Thursday, June 2, 2011

New Translation Thursday: The Halls Are Thrown Open

Welcome to this installment of New Translation Thursday.



My nose has been in the new translation of The Roman Missal for much of the past week. I am preparing for a clergy convocation in Davenport next week. The convocation is a "hands on" approach to the newly translated prayers, with lots of opportunities for those in attendance to practice praying and chanting the prayers. While sifting through the various prefaces yesterday, the Second Preface for Easter struck me as quite strong, beautiful, and inspiring:

It is truly right and just, our duty and our salvation,
at all times to acclaim you, O Lord,
but in this time above all to laud you yet more gloriously,
when Christ our Passover has been sacrificed.
Through him the children of light rise to eternal life
and the halls of the heavenly Kingdom
are thrown open to the faithful;
for his Death is our ransom from death,
and in his rising the life of all has risen.
Therefore, overcome with paschal joy,
every land, every people exults in your praise
and even the heavenly Powers, with the angelic hosts,
sing together the unending hymn of your glory,
as they acclaim:
Holy, Holy, Holy Lord God of hosts . . .

At first, I struggled somewhat with the phrase "the halls of the heavenly kingdom are thrown open to the faithful." I asked myself, "How does one throw open a hall? Shouldn't it be 'the doors of the heavenly kingdom are thrown open to the faithful,' or 'the gates of the hevenly kingdom are thrown open to the faithful'?" Still, after sitting with the text for some time, there is something striking in the actual wording as it appears in the preface. The halls being thrown open to the faithful captures something larger, something more grand, something more wonderful than the words "door" or "gate" might imply.

I can see so much possibility for a mystagogical homily that helps unpack the meaning of the theology expressed in this preface. For instance, wouldn't it be wonderful for a bishop, priest, or deacon to help the faithful at Mass grasp what it means to be "overcome with paschal joy"?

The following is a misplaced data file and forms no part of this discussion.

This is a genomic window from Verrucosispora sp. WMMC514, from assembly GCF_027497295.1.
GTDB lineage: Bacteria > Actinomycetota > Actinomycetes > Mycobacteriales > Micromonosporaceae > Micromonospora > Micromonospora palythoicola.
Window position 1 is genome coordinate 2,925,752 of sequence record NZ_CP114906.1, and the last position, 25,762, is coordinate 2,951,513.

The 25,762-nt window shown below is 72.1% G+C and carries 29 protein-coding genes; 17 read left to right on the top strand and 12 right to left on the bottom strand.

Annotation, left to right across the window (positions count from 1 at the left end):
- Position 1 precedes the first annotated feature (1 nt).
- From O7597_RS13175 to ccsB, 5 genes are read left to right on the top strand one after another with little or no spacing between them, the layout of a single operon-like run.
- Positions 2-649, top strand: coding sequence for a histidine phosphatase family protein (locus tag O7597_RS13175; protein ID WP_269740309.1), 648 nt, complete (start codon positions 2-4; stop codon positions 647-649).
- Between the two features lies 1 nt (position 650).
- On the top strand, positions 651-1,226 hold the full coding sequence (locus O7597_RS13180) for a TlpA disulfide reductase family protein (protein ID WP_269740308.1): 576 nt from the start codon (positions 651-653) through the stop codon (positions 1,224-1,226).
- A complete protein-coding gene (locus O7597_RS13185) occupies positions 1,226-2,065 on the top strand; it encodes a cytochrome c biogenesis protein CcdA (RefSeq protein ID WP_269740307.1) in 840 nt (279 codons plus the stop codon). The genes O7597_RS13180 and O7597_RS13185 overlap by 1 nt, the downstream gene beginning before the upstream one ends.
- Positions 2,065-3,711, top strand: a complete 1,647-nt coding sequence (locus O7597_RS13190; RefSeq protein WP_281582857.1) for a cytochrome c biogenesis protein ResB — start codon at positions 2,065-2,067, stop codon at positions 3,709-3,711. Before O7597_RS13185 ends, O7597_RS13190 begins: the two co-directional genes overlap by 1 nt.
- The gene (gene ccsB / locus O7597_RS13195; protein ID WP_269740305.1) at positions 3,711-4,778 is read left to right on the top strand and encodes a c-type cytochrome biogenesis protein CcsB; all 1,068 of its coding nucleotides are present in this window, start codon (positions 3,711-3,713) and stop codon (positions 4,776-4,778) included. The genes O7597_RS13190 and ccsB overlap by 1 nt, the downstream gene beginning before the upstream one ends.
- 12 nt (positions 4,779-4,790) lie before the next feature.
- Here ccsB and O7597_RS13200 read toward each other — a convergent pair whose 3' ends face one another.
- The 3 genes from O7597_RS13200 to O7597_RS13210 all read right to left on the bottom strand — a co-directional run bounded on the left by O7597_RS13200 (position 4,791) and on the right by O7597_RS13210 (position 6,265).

Let's hope that preachers will feel more and more comfortable focusing on these texts in their homilies. Perhaps the attention given to these texts will draw more people into a mode of active listening when the texts are prayed at Mass.

Gotta sing. Gotta pray.

5 comments:

David said...

This is a beautiful example of a little more richness and texture coming through in the new translation. On the other hand, having seen the discussion about how "overcome" is not a very good translation of the Latin original, my appreciation stumbles when I get to that line.

Anonymous said...

I am not a critic nor an advocate for the new translation. Time will tell with the Holy Spirit guiding us lest we all forget. My concern with this language is being able to understand it. Even if the congregation is not the one reading the prayers as will not be the case, I ask, "how are some going to understand the language, even if prayed slowly?" I consider myself educated to a certain level with some learning disabilities. How about those who do not have a college degree? I recently stumbled across an article about Fr. Pádraig McCarthy of Dublin discovering that the grade level of the current translation of the Eucharistic prayers is 9; for the new translation, grade 15 or a junior in college. I know some argue that the new translation will separate the language from everyday language and that it should because it is the liturgy. If the new translation becomes more of a distraction, then it will not be fruitful. As you mention, hopefully parishes and priests alike will use this time before and after Advent during their homilies for some mystagogy.

Anonymous said...

I came across a very positive video regarding the NTRM from Australia for youth and contemporary parishes. Quite a "lively, rock-style" mass setting called "Rivers" by Emmanuel Worship Music. Granted, these are the mass parts - we'll see where presiders take the "melody" and make it their own for their parts.

Here's the short video clip:
http://www.youtube.com/user/emmanuelworshipmusic

Here's the link to the mass parts: http://www.emmanuelworship.com/1riversmasssettings.cfm

Anonymous said...

Jerry, after reading your comment, I decided to try something: chant that preface to myself.

Amazingly enough, it rolled off the tongue very nicely...except at the end. I'm so used to hearing prefaces end with "...hymn of your glory" or something similar, that "as they acclaim" threw me off.

But if that's the only thing that threw me off (and I'm a layman), I think there's hope. I agree with your approach to the new translation: it's not perfect, and some of the current prayers are a lot better than the new ones (I will miss the collects for the 2nd and 33rd Sundays of Ordinary Time, the collect for the Seventh Saturday of Easter, and the post-communion prayer for Pentecost's Mass during the Day), but there is so much to learn about our faith from these translations, it's an opportunity that cannot go to waste. And for those who think the new translation is a failure before it even starts, think about the opportunity you may be missing.

-Mike

Anonymous said...

Paul of the desert says If Heaven is a spiritual place as we have been taught, Who made the Halls and who will throw them open-Just a thought Also why is the term laud used neither Latin or english. Just a por old priest a refugee from the John XXIII years of hope and real change.